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Short intro to QuickCheck

Tuesday, 09 February 2016

1. Write a function

let ``the reverse of reverse of a list is the list itself`` =
    fun input -> input |> List.rev |> List.rev = input

Here’s what that function does, in steps:

// Takes a list of integers as input
[1, 2, 3]

// Reverses the list
[3, 2, 1]

// Reverses the list again
[1, 2, 3]

// Returns true if the initial list equals the final one
[1, 2, 3] = [1, 2, 3]


2. Generate random input

Given a hypothetical Gen module, we can do something like this:

let generator = |> Gen.list
// val generator : Gen<int list>

This is a generator for values of type int list1. If we run it, it’ll generate values like these:

[], [7], [34, -5, 3]

3. Pass that random input to that function

Now, we need a way to pass each one of these generated values to our function, and report back success or failure2: essentially, that’s what QuickCheck does.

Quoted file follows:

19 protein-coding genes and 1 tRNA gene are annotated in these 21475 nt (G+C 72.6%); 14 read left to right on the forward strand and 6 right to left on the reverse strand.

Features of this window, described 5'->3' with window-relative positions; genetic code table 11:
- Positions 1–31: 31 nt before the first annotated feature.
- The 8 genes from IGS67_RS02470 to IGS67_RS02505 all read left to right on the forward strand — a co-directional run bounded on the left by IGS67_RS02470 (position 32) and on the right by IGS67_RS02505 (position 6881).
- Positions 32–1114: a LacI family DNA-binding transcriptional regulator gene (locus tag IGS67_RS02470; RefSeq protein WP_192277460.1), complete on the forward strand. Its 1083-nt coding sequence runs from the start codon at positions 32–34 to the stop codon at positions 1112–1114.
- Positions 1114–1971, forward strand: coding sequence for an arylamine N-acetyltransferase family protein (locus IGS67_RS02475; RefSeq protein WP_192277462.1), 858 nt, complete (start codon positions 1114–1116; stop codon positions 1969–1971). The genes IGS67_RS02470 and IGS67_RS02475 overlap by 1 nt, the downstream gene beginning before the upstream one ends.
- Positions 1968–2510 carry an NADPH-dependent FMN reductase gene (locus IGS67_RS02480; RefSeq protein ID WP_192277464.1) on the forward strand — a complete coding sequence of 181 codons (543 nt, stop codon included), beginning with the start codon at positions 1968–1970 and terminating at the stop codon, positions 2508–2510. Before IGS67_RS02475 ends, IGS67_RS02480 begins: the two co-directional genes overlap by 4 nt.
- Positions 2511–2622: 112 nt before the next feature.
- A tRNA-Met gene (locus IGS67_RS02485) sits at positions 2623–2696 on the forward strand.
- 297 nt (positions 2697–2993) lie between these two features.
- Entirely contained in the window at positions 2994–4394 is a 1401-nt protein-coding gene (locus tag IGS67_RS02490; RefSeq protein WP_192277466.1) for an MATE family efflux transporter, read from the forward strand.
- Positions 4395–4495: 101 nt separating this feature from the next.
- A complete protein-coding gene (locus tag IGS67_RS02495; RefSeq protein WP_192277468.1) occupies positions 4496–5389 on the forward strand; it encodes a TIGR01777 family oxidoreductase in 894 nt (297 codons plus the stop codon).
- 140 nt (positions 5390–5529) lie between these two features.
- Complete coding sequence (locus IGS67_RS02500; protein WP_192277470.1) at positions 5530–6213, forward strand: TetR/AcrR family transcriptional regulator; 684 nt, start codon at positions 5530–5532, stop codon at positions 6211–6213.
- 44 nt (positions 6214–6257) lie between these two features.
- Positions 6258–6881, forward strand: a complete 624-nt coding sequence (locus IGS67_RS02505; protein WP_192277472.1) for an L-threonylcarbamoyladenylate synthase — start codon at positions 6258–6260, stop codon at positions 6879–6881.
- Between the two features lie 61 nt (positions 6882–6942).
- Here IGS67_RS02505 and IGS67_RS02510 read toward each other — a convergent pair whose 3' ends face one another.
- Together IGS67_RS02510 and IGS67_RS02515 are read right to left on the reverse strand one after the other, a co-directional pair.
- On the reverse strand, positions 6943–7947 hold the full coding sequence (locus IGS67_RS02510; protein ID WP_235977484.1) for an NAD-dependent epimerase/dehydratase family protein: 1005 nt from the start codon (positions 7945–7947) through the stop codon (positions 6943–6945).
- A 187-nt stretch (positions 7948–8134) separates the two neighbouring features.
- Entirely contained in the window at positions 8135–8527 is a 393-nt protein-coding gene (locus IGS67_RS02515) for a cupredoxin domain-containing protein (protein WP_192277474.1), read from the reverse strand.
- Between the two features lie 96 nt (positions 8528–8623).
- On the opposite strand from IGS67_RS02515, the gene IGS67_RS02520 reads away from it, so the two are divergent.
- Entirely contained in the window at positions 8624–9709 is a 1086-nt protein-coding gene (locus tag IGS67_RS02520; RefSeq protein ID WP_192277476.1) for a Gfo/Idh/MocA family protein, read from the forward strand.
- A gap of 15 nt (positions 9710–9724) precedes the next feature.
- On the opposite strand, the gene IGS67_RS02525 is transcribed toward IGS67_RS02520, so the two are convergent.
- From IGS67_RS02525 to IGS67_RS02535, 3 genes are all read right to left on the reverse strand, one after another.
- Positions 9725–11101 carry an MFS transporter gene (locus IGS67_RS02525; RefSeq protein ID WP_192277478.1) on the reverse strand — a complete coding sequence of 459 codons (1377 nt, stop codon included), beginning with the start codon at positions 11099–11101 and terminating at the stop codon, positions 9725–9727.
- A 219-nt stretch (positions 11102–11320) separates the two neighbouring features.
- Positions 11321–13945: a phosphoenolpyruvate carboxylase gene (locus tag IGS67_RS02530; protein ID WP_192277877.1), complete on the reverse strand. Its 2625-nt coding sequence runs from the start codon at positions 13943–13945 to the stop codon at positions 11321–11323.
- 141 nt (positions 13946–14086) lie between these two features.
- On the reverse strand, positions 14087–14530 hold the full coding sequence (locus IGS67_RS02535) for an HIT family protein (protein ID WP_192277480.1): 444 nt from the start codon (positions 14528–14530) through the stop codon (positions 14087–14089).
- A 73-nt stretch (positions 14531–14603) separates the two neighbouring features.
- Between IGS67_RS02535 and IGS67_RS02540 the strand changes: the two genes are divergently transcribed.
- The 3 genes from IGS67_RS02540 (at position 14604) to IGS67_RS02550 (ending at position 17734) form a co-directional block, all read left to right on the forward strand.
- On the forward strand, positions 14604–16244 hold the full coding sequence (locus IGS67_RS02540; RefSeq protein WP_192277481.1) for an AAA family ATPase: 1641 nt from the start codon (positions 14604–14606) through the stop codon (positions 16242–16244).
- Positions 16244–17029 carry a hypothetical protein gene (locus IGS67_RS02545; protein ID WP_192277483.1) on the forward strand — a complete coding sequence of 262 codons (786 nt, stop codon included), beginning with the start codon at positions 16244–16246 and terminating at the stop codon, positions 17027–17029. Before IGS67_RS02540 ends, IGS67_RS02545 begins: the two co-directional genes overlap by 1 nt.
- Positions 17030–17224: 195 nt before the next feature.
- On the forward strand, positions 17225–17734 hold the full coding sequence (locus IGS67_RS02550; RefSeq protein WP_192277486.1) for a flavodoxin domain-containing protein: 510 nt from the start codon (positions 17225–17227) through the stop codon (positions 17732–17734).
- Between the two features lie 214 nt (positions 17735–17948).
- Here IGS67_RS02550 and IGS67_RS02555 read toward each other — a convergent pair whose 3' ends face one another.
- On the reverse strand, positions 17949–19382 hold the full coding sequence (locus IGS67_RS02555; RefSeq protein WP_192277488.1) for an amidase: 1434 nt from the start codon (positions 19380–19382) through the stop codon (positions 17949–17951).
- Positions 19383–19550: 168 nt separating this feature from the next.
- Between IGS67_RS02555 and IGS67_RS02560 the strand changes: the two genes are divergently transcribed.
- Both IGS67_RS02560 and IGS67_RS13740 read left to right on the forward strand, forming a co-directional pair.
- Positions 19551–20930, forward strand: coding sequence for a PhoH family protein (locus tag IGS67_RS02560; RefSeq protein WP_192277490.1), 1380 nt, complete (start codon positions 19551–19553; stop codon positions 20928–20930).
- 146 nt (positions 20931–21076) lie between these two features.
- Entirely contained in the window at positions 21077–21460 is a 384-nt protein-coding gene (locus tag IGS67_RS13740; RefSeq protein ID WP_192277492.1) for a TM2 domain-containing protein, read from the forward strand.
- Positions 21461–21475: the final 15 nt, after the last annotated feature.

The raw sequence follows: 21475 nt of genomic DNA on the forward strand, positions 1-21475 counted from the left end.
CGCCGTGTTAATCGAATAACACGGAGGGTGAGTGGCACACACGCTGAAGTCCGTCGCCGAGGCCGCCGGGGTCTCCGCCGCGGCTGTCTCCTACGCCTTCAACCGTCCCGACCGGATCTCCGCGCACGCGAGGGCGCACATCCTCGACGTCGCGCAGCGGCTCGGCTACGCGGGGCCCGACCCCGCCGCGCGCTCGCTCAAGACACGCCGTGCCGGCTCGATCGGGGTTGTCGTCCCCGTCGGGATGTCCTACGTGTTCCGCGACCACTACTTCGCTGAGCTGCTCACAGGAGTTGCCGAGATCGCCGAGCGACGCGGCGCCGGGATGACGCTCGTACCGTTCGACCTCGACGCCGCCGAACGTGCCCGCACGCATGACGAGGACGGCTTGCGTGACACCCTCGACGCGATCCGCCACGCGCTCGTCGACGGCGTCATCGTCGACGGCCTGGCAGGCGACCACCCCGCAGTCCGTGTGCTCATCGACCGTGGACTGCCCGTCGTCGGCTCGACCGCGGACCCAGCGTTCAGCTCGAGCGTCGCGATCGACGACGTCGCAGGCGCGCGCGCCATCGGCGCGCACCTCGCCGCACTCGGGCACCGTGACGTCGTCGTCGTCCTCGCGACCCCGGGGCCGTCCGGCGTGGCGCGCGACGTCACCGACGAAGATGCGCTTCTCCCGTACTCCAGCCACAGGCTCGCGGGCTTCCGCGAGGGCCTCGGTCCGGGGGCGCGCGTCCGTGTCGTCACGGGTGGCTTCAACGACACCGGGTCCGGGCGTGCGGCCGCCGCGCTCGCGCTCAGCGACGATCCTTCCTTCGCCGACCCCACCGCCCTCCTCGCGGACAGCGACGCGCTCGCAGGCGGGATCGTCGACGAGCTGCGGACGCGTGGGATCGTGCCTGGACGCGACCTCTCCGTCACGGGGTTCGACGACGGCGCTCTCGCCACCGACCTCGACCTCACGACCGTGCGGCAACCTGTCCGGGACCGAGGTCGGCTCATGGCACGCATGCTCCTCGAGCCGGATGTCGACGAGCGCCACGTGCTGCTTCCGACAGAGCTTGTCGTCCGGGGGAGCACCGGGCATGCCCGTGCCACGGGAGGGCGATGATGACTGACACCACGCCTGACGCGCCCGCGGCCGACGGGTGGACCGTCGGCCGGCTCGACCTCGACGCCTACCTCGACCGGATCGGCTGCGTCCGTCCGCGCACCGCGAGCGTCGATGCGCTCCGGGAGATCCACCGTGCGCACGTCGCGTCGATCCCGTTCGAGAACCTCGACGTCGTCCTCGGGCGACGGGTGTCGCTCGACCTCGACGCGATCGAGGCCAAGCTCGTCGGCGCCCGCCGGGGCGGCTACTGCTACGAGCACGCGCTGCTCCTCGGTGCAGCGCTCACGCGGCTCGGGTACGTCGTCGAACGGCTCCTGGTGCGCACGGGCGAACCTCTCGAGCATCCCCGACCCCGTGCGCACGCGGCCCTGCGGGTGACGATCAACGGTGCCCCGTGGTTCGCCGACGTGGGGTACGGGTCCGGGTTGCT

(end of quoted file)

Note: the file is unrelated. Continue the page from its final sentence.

See also: Write you some QuickCheck.

  1. QuickCheck contains a lot of basic generators, and some combinators for making custom generators. 

  2. When reporting back the actual input that caused a function to fail, QuickCheck first cleans the noise — it tries to report back the minimal counter-example. 


This post has been filed under #f# #quickcheck


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